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AI Extenders: The Ethical and Societal Implications of Humans Cognitively Extended by AI

In Proceedings of the AAAI/ACM 2019 Conference on AIES. pp. 507-513 (2019)

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  1. Reclaiming Control: Extended Mindreading and the Tracking of Digital Footprints.Uwe Peters - 2022 - Social Epistemology 36 (3):267-282.
    It is well known that on the Internet, computer algorithms track our website browsing, clicks, and search history to infer our preferences, interests, and goals. The nature of this algorithmic tracking remains unclear, however. Does it involve what many cognitive scientists and philosophers call ‘mindreading’, i.e., an epistemic capacity to attribute mental states to people to predict, explain, or influence their actions? Here I argue that it does. This is because humans are in a particular way embedded in the process (...)
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  • Varieties of Artifacts: Embodied, Perceptual, Cognitive, and Affective.Richard Heersmink - 2021 - Topics in Cognitive Science (4):1-24.
    The primary goal of this essay is to provide a comprehensive overview and analysis of the various relations between material artifacts and the embodied mind. A secondary goal of this essay is to identify some of the trends in the design and use of artifacts. First, based on their functional properties, I identify four categories of artifacts co-opted by the embodied mind, namely (1) embodied artifacts, (2) perceptual artifacts, (3) cognitive artifacts, and (4) affective artifacts. These categories can overlap and (...)
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  • AI and Ethics When Human Beings Collaborate With AI Agents.José J. Cañas - 2022 - Frontiers in Psychology 13.
    The relationship between a human being and an AI system has to be considered as a collaborative process between two agents during the performance of an activity. When there is a collaboration between two people, a fundamental characteristic of that collaboration is that there is co-supervision, with each agent supervising the actions of the other. Such supervision ensures that the activity achieves its objectives, but it also means that responsibility for the consequences of the activity is shared. If there is (...)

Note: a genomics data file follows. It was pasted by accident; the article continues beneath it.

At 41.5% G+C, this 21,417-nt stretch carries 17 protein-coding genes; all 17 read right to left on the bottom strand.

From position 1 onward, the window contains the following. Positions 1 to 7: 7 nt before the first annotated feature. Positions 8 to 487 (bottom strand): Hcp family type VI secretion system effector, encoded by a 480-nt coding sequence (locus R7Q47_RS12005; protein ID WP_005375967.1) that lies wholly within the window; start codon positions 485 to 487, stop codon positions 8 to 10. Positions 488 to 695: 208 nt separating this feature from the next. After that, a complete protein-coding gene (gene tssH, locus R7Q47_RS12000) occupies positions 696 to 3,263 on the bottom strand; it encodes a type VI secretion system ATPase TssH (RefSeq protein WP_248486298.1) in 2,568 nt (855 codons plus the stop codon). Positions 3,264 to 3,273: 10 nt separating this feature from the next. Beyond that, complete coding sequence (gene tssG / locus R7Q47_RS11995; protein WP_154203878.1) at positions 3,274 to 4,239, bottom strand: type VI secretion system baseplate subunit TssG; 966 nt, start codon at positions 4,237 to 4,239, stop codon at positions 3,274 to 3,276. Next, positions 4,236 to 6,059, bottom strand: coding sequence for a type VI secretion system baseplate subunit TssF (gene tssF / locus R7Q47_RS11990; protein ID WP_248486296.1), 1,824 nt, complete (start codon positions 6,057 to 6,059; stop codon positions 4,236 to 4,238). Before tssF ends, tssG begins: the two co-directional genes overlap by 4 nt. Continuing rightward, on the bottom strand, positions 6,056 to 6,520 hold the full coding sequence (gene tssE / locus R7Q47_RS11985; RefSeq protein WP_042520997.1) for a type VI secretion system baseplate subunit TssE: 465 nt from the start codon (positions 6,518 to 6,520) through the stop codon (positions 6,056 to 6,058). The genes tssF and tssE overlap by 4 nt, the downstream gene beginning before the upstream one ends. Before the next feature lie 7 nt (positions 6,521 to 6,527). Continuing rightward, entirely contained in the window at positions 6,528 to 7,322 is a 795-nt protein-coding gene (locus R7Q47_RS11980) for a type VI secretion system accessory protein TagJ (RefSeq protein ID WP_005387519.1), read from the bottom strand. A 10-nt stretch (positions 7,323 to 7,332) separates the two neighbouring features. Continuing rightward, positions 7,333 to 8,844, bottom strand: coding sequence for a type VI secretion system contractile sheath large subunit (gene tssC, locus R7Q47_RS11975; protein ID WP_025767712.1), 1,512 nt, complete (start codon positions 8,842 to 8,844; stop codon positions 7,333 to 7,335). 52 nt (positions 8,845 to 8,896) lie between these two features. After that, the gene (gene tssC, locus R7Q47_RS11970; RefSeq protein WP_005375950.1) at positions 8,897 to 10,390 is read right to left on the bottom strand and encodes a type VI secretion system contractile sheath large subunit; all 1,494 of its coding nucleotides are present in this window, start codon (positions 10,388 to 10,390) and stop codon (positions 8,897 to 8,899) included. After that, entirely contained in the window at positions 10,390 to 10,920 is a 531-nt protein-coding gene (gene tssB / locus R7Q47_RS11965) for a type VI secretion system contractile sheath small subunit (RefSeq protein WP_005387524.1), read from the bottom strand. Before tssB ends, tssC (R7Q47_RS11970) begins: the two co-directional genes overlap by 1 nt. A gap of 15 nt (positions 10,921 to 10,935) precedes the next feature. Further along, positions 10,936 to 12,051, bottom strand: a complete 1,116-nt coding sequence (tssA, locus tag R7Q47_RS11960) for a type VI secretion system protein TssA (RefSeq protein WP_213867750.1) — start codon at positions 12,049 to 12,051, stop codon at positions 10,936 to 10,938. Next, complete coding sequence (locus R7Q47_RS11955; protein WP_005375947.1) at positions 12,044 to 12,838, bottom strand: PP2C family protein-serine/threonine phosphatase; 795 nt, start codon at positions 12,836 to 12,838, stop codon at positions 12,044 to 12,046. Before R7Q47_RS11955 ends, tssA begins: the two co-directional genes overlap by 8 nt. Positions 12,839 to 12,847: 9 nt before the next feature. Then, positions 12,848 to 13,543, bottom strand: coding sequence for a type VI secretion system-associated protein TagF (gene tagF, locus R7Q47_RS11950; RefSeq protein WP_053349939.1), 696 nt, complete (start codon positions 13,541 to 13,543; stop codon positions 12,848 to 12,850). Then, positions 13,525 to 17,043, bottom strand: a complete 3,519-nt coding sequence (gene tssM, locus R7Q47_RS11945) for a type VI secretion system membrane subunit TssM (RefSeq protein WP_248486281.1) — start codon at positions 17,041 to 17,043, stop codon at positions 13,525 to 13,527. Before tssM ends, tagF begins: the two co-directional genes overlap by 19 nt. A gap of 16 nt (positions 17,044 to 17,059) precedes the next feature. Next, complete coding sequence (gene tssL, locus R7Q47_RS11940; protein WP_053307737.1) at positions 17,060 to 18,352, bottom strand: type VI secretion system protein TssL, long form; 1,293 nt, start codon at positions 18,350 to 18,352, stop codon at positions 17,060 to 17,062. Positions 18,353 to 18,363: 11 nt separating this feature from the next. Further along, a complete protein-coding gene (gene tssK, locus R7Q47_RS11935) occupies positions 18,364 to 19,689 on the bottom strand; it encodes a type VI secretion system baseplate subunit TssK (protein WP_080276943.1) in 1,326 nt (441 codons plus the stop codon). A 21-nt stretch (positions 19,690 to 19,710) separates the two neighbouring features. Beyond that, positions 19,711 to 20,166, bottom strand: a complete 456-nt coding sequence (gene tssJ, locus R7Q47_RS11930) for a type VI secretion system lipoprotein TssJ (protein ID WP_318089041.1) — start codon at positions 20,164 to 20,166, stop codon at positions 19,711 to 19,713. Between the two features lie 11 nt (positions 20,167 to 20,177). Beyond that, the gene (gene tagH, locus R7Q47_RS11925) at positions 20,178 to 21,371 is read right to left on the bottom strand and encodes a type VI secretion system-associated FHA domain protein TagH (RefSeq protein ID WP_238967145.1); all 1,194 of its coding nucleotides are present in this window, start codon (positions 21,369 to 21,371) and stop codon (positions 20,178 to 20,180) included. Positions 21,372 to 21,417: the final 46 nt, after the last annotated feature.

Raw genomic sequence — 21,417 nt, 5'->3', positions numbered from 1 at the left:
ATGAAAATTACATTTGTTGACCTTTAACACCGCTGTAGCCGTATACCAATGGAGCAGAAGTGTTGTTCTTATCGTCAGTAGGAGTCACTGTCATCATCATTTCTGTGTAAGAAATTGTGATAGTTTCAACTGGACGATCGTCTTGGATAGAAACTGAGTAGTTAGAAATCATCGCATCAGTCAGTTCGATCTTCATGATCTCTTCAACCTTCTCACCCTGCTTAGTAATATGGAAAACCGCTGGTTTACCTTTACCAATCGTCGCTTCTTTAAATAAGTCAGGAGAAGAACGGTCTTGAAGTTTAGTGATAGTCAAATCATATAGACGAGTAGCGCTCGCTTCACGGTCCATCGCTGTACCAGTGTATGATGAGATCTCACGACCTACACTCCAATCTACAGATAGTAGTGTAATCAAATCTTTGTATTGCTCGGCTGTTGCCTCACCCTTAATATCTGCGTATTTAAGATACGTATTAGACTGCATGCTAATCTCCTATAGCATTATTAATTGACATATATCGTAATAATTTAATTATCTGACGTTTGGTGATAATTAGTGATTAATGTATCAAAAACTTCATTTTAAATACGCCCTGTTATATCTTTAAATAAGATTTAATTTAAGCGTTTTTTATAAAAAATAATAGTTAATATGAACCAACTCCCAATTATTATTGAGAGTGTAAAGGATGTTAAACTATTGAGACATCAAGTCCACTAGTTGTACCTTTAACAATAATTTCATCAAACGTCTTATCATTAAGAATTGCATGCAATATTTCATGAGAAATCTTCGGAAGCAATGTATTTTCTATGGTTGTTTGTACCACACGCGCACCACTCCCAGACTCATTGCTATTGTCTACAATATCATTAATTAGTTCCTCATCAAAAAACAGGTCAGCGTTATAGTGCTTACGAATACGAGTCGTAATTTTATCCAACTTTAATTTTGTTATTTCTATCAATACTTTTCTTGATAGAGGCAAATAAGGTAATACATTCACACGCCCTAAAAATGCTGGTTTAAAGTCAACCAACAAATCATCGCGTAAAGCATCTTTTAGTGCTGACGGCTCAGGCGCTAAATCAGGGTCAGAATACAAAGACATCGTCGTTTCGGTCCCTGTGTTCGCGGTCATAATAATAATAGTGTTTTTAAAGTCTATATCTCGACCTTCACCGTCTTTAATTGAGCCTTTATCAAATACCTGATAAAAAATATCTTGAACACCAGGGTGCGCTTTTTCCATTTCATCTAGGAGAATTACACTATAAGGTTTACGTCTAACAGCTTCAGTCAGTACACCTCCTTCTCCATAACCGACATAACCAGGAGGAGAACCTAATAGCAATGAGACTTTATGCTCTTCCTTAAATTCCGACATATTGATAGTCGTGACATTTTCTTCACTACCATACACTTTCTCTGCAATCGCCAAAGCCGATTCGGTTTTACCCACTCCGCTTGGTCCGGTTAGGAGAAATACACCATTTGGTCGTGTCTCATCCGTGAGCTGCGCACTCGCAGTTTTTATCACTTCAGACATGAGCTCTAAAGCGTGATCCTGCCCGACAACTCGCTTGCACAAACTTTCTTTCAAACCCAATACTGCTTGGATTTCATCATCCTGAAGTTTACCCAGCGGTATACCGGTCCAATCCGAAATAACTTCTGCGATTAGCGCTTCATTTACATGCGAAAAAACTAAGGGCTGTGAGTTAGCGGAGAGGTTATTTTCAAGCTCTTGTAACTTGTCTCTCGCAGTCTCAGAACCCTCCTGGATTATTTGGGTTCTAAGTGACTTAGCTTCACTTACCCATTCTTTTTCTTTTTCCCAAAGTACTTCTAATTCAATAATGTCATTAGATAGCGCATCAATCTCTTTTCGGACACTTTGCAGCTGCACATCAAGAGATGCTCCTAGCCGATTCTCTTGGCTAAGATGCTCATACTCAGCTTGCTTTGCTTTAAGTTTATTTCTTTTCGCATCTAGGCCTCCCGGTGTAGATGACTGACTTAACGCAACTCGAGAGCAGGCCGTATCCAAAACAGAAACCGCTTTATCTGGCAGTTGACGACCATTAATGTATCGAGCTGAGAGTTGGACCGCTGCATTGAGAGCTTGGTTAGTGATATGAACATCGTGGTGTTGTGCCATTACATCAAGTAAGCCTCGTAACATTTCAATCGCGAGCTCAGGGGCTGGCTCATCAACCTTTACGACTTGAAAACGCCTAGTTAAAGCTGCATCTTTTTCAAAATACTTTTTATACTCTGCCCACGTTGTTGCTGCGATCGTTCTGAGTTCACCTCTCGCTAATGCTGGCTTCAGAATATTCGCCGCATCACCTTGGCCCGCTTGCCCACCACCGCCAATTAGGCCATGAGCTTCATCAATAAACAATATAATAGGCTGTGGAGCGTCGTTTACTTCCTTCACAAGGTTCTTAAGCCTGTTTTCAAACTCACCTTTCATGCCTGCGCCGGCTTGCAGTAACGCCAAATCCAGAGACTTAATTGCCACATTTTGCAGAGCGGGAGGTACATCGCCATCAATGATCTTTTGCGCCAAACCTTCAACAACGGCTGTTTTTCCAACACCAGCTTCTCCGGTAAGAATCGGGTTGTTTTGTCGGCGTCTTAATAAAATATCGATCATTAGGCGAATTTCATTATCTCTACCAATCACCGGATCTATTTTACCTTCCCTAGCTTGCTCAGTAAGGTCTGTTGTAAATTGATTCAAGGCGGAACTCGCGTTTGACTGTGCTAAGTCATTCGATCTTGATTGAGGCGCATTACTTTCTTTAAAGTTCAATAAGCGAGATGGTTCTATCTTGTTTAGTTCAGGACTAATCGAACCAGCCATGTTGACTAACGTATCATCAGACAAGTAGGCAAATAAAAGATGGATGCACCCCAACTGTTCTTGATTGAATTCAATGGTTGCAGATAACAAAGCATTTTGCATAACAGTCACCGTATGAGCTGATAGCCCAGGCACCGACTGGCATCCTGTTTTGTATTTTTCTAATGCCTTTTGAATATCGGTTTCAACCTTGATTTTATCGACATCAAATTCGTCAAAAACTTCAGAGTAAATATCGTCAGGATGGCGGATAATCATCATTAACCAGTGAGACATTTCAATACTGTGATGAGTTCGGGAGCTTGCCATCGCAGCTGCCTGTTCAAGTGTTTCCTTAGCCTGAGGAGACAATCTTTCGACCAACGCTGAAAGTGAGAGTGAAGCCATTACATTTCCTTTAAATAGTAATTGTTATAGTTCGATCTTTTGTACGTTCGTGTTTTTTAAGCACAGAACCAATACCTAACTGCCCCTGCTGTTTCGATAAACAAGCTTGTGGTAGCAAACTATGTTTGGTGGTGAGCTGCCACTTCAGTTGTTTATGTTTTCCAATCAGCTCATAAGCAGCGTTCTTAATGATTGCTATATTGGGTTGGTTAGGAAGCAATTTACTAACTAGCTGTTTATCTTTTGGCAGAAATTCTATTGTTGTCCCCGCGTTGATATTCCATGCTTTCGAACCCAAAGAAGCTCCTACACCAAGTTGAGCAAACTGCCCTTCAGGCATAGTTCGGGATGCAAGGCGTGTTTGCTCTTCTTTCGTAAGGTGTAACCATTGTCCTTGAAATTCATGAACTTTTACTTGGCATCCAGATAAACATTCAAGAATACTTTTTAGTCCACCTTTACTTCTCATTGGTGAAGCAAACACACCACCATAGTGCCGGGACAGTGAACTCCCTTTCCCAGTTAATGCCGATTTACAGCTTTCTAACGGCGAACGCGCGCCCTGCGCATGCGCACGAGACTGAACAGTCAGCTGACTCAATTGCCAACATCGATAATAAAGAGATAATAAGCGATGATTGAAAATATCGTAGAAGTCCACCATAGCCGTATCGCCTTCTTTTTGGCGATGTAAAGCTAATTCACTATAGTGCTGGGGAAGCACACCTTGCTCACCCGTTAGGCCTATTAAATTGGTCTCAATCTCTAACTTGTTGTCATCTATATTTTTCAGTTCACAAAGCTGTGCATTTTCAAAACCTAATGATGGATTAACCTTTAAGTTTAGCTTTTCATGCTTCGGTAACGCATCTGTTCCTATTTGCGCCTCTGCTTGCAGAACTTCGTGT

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  • AI Assistants and the Paradox of Internal Automaticity.William A. Bauer & Veljko Dubljević - 2020 - Neuroethics 13 (3):303-310.
    What is the ethical impact of artificial intelligence assistants on human lives, and specifically how much do they threaten our individual autonomy? Recently, as part of forming an ethical framework for thinking about the impact of AI assistants on our lives, John Danaher claims that if the external automaticity generated by the use of AI assistants threatens our autonomy and is therefore ethically problematic, then the internal automaticity we already live with should be viewed in the same way. He takes (...)
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  • Twenty Years Beyond the Turing Test: Moving Beyond the Human Judges Too.José Hernández-Orallo - 2020 - Minds and Machines 30 (4):533-562.
    In the last 20 years the Turing test has been left further behind by new developments in artificial intelligence. At the same time, however, these developments have revived some key elements of the Turing test: imitation and adversarialness. On the one hand, many generative models, such as generative adversarial networks, build imitators under an adversarial setting that strongly resembles the Turing test. The term “Turing learning” has been used for this kind of setting. On the other hand, AI benchmarks are (...)
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